Monday, November 10, 2014

Holding Detail At Both Ends Of The Histogram Using Adobe Lightroom

Click image to enlarge
We came upon the site of today's image (Coos Canyon) while wandering around the back roads of Maine heading to the Rangeley Lakes area.  It always intrigues me that people think white water is white.  That and black rocks are black.  I see too many images with blown out white and blocked up blacks. There's a fellow in the village we live in who always has his prints up for sale in any "art space" available.  I have to say they are some very nice images except for the fact that his shadow detail is nonexistent.  In each print, there's nothing in the shadows.  Just blackness.  I guess he doesn't see this as a flaw.  The typical tonal range of an eight bit image goes from zero to two fifty five.  To find out how much of that range I use, hit the "Read More" . 

The "techie" answer would be that I typically use from zero to two forty five.  So I have no problem going to fully black, but stop short of getting to stark white.  I just got finished complaining about I fellow I ran across having blocked up blacks, but I say I go to fully black myself.  What's up?  He has large areas of black, I have small details that go black.  The difference is quantity.  In what I consider a properly developed image black is reserved for grounding the image.  Lightly done it gives a richness to a scene (portrait, still life, etc.).  It doesn't attract the eye, but provides a basis for the tone to build.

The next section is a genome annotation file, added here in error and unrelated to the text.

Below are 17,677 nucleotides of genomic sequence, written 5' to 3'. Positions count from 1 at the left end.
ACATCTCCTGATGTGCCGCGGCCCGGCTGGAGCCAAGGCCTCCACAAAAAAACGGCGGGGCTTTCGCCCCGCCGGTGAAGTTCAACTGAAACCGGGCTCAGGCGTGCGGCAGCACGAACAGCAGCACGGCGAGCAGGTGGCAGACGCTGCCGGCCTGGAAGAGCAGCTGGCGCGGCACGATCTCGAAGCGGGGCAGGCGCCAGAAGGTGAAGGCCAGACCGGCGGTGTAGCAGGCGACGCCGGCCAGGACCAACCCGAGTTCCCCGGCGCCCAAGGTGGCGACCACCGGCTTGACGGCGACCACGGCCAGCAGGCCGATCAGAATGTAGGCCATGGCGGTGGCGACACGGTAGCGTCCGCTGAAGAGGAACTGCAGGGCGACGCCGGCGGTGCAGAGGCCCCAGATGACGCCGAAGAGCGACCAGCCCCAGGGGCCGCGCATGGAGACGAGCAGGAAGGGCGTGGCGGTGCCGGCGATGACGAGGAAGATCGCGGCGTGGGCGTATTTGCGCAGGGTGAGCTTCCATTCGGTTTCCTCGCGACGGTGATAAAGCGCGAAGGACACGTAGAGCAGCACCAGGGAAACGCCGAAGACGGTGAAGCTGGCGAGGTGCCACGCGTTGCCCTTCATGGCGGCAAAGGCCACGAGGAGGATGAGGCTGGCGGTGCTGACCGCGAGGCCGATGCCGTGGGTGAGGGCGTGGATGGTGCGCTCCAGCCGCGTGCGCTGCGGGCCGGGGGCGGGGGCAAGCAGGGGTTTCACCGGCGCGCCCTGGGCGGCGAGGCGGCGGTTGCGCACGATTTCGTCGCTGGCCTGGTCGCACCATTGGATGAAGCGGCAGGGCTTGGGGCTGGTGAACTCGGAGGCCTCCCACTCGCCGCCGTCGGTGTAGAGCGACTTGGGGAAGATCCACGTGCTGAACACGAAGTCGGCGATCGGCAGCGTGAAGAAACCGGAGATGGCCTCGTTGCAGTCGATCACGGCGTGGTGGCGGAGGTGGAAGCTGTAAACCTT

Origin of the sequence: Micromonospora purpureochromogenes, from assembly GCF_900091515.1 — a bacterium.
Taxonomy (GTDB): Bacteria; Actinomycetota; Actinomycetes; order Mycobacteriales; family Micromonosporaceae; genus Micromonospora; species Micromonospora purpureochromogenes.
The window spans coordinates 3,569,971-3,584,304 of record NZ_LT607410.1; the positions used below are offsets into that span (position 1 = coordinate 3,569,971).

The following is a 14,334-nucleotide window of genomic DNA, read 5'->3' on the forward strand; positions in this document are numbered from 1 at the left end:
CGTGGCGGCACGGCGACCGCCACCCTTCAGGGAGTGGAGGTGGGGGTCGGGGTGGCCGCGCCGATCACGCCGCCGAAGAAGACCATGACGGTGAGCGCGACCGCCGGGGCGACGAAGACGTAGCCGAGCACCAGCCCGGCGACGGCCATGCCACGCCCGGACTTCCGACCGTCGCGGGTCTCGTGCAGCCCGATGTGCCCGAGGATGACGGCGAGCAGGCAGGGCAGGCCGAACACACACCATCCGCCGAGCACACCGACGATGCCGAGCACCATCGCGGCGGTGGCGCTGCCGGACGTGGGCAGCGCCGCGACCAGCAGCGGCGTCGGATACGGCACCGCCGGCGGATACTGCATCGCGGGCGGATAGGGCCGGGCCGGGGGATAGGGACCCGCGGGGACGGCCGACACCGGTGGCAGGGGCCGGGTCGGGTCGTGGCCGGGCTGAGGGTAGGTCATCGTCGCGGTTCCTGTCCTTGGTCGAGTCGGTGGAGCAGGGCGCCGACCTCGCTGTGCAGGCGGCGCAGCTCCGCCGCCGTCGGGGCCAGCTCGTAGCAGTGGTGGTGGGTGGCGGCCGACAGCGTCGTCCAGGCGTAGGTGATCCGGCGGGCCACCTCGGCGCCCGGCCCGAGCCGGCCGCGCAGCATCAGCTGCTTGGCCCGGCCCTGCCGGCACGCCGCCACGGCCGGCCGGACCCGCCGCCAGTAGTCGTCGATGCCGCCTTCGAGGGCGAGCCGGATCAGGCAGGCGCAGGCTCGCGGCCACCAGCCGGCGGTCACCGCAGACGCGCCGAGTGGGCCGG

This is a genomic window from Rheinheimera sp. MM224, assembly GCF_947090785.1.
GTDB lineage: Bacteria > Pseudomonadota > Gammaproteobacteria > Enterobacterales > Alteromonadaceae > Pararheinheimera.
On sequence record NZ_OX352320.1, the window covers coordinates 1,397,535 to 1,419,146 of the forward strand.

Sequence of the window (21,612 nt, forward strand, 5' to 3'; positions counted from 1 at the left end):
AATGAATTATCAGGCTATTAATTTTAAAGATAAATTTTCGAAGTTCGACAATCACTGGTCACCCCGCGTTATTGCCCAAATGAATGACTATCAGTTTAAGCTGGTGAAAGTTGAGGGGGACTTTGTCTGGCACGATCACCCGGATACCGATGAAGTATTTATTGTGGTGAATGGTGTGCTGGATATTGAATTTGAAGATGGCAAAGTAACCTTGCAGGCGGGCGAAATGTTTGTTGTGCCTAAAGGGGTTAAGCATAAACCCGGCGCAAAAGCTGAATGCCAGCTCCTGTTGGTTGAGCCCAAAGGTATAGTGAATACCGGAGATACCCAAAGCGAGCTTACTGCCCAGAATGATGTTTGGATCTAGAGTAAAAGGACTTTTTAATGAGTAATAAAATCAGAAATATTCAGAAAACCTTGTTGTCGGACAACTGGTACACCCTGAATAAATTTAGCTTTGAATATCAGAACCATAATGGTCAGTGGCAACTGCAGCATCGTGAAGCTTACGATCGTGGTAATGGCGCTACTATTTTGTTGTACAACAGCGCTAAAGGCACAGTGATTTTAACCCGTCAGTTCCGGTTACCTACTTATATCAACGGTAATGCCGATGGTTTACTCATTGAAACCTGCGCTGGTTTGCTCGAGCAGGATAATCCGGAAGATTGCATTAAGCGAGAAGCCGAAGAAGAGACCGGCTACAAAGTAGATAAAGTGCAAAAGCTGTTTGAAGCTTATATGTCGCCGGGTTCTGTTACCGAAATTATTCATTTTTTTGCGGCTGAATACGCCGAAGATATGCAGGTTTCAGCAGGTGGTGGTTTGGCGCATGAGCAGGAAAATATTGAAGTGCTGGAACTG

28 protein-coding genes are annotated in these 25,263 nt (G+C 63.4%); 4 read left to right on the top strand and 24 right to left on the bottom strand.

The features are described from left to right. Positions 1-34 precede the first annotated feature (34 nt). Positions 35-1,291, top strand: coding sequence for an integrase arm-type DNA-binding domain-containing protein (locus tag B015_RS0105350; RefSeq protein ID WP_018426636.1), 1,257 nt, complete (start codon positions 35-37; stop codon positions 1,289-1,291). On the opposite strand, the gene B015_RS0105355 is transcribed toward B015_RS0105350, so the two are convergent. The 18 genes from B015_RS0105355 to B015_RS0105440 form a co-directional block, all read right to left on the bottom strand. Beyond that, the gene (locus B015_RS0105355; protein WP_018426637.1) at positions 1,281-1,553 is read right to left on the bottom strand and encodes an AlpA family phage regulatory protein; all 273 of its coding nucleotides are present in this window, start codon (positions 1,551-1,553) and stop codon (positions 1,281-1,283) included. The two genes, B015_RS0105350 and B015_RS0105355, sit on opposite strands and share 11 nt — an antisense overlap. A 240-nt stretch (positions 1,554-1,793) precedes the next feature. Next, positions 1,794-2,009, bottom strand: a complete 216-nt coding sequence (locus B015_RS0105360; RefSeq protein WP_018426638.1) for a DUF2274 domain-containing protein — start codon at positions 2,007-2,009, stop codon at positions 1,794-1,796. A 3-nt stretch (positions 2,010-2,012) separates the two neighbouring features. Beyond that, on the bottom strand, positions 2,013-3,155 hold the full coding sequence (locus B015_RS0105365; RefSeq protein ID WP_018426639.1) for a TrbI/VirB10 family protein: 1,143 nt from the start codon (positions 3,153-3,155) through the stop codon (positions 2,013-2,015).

White, on the other hand, draws the eye.  The brightest part of an image, however small, is like a beacon calling the viewer to look in that direction.  If there's no detail there (unless it's a shot of the sun) there's no interest. 
Using Adobe Photoshop Lightroom (LR) there are several ways to determine a "white point".  Using the Histogram and "eyeballing it" is one method.  Keep an eye on the right side of the Histogram and when you see the right side spike, you've touched a White Point.  You'd then back it off until the spike disappears.  The only problem I have with this method is that it's a vague approximation of where I want to end up.
Another method is to hold down the ALT key while moving the Whites Slider to the right.  At neutral the screen area will be black.  As you drag the Slider to the right small spots will start to light up.  What I do is back off until the last lit up pixel goes black.  I then check the number value for the whites and back off another ten points.  So, if the last pixel went black at a value of fifty I'd back it down to forty.  That will insure detail in the whites.
Ansel Adams came up with something he called "The Zone System".  He broke up the tonal range into eleven "zones".  Zone eleven was pure white.  Zone ten had the slightest amount of detail.  If you are a Zone System advocate (I'm not) you can think of my stopping the brightness of an image somewhere in Zone ten.  It's just short of pure white.
So, when making an image I look for small areas of black and bright areas that fall just short of blown out white.
Look at today's image.  There are details throughout the "whiteness" of the water.  The range goes from zero to two forty five (or so).